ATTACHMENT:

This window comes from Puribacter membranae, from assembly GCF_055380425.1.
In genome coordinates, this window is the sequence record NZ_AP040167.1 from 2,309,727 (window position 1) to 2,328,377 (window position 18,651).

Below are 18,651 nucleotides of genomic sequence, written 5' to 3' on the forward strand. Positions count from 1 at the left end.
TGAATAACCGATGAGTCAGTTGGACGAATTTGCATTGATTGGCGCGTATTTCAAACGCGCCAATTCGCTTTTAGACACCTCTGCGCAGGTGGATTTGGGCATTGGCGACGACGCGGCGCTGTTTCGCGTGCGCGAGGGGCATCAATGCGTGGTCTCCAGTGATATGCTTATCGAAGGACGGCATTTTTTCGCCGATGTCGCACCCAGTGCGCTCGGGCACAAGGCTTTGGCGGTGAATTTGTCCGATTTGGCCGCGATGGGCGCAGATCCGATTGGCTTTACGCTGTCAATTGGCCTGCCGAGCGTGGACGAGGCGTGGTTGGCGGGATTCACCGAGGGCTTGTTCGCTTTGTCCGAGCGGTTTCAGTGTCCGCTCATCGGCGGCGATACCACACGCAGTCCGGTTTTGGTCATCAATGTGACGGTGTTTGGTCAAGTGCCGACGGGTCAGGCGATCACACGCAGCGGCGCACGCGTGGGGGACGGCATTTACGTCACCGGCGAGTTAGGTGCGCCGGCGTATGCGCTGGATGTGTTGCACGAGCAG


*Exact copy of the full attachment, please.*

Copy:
This window comes from Puribacter membranae, from assembly GCF_055380425.1.
In genome coordinates, this window is the sequence record NZ_AP040167.1 from 2,309,727 (window position 1) to 2,328,377 (window position 18,651).

Below are 18,651 nucleotides of genomic sequence, written 5' to 3' on the forward strand. Positions count from 1 at the left end.
TGAATAACCGATGAGTCAGTTGGACGAATTTGCATTGATTGGCGCGTATTTCAAACGCGCCAATTCGCTTTTAGACACCTCTGCGCAGGTGGATTTGGGCATTGGCGACGACGCGGCGCTGTTTCGCGTGCGCGAGGGGCATCAATGCGTGGTCTCCAGTGATATGCTTATCGAAGGACGGCATTTTTTCGCCGATGTCGCACCCAGTGCGCTCGGGCACAAGGCTTTGGCGGTGAATTTGTCCGATTTGGCCGCGATGGGCGCAGATCCGATTGGCTTTACGCTGTCAATTGGCCTGCCGAGCGTGGACGAGGCGTGGTTGGCGGGATTCACCGAGGGCTTGTTCGCTTTGTCCGAGCGGTTTCAGTGTCCGCTCATCGGCGGCGATACCACACGCAGTCCGGTTTTGGTCATCAATGTGACGGTGTTTGGTCAAGTGCCGACGGGTCAGGCGATCACACGCAGCGGCGCACGCGTGGGGGACGGCATTTACGTCACCGGCGAGTTAGGTGCGCCGGCGTATGCGCTGGATGTGTTGCACGAGCAG